Reduce The Fear And Reclaim Your Birth

A recent study published in the British Journal of Gynecology shows moms who were afraid of labor had labors that lasted an average of 47 minutes longer than moms who weren't scared. Here's what you need to know to lessen the fear of labor and prepare for a smoother — and hopefully shorter — delivery.

Pregnant woman with doctor

These are general tips for reducing the fear of labor. If you're experiencing fear and anxiety that goes beyond the usual uncertainty about what labor may be like, don't hesistate to call your healthcare provider.

Choose the best birth place and care provider for you

If you have the option to choose from different birth places — hospital, home or birth center — do your homework to make the choice that's comfortable for you. Having a birth place that's conducive to the kind of labor you're hoping for, along with a doctor or midwife who is on the same page you are, goes a long way toward relieving fear.

Where should I give birth?>>

Keep lines of communication open — often

Don't wait until labor day before expressing your wishes. Start with choosing a doctor or midwife who is supportive, shares your philosophy and is open to discussing your options for the big day. If you write a birth plan, keep it short, simple and positive. It shouldn't be a missive of what you don't want, and even the happiest written list of birth wishes shouldn't replace verbal communication — before, during and after labor.

Learn the truth about birth plans>>

Practice relaxation techniques

Whether it's doing prenatal yoga, deep breathing, reading your favorite celebrity magazine or taking a nice, long walk, the more you can relax during pregnancy, the easier it will be to call on those relaxation responses during labor.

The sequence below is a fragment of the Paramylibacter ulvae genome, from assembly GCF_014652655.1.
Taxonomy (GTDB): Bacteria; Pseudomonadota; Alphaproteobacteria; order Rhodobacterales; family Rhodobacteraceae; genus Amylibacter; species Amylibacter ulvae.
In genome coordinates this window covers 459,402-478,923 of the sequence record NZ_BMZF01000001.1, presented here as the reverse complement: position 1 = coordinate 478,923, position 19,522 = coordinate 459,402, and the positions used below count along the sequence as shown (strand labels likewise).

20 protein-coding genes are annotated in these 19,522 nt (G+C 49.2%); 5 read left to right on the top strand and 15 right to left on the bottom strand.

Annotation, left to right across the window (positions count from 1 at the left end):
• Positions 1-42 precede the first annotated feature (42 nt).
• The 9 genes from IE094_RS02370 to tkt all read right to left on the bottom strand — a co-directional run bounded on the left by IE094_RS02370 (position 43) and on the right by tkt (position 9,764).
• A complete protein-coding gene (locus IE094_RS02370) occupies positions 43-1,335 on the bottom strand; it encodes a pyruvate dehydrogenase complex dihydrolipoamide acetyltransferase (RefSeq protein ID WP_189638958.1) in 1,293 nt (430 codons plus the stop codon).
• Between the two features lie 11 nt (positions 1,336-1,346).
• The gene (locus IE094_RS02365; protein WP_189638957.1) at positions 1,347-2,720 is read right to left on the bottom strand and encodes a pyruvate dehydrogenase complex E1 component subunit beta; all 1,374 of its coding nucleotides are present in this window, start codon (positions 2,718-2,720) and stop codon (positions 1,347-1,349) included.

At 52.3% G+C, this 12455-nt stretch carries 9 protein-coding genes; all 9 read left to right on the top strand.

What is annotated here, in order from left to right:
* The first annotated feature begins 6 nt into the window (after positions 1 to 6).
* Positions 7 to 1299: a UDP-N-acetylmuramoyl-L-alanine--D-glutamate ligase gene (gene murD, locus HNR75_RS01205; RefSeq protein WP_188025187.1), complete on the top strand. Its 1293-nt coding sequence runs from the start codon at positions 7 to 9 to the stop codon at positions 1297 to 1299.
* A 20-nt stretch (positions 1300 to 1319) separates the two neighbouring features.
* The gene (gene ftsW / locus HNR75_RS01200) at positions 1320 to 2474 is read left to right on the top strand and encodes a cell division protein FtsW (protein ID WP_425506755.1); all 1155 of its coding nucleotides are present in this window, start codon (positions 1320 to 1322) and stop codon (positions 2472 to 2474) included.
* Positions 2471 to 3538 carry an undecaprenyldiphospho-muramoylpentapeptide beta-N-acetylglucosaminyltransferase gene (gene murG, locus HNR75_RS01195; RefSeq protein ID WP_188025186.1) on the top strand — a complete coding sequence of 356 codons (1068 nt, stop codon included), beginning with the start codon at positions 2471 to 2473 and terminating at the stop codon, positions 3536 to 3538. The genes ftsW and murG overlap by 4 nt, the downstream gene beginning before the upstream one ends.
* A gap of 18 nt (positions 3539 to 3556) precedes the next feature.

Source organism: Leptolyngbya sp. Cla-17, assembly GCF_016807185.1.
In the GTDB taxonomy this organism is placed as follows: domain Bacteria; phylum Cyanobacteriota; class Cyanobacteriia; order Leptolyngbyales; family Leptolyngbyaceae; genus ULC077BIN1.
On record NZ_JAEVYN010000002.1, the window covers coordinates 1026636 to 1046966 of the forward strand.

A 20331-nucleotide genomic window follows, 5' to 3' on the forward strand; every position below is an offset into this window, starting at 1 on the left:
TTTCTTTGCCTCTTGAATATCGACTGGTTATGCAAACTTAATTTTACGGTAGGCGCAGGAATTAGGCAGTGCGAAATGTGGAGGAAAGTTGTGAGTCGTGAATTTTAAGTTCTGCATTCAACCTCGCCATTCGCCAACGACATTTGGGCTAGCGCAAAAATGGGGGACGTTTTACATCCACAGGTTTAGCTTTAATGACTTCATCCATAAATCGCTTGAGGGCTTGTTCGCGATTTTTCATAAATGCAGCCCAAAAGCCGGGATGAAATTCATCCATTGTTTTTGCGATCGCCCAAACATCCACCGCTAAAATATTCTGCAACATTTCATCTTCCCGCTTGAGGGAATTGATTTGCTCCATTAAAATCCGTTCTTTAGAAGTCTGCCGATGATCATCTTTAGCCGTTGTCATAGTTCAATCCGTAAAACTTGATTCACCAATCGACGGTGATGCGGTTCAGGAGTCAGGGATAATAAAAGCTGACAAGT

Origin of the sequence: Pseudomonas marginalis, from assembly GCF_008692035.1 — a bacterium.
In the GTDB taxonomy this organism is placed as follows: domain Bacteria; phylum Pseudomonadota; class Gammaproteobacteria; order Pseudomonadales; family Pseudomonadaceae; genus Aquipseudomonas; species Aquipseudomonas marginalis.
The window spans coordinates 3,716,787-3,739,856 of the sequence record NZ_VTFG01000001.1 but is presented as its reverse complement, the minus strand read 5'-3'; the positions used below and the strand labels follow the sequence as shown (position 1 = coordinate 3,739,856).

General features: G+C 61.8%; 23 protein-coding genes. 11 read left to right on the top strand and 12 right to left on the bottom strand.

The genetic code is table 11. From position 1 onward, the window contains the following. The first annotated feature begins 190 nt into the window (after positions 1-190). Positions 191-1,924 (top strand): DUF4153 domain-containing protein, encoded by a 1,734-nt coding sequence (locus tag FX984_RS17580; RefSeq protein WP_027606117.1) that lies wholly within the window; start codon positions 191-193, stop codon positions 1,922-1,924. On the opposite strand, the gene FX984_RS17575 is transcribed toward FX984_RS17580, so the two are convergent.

Tonight before going to sleep, get comfortable in bed, close your eyes and take a few slow, deep cleansing breaths. Inhale through your nose and exhale through your mouth. Try to rid your brain of tension and stress, at least for a few moments. Slow breathing alone may be enough to fully relax, but if not, try a progressive relaxation exercise. While doing the deep breathing, "check in" with your body. If there are areas that are tense or painful, relax those areas as best you can. Ask your partner for massage if you're really tense.

Take labor one contraction at a time

Thinking about labor — especially the first time around — can be overwhelming. Rather than wondering, How long will labor last? How much stronger will contractions get?, take things one contraction at a time. Take a cleansing breath at the beginning and end of each contraction to help center yourself.

This approach is helpful after you've given birth too. Life with a newborn is exhilarating and challenging at the same time — knowing how to relax and take a "time out" is a great skill to have.

Have confidence in yourself

You can do this!

Your body was made to give birth! Have confidence in yourself and get the physical, emotional and informational support you need.

Labor is an amazing process that shouldn't be scary. Here's to a safe, smooth delivery.

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Pick the perfect doula
Secrets of the labor and delivery room


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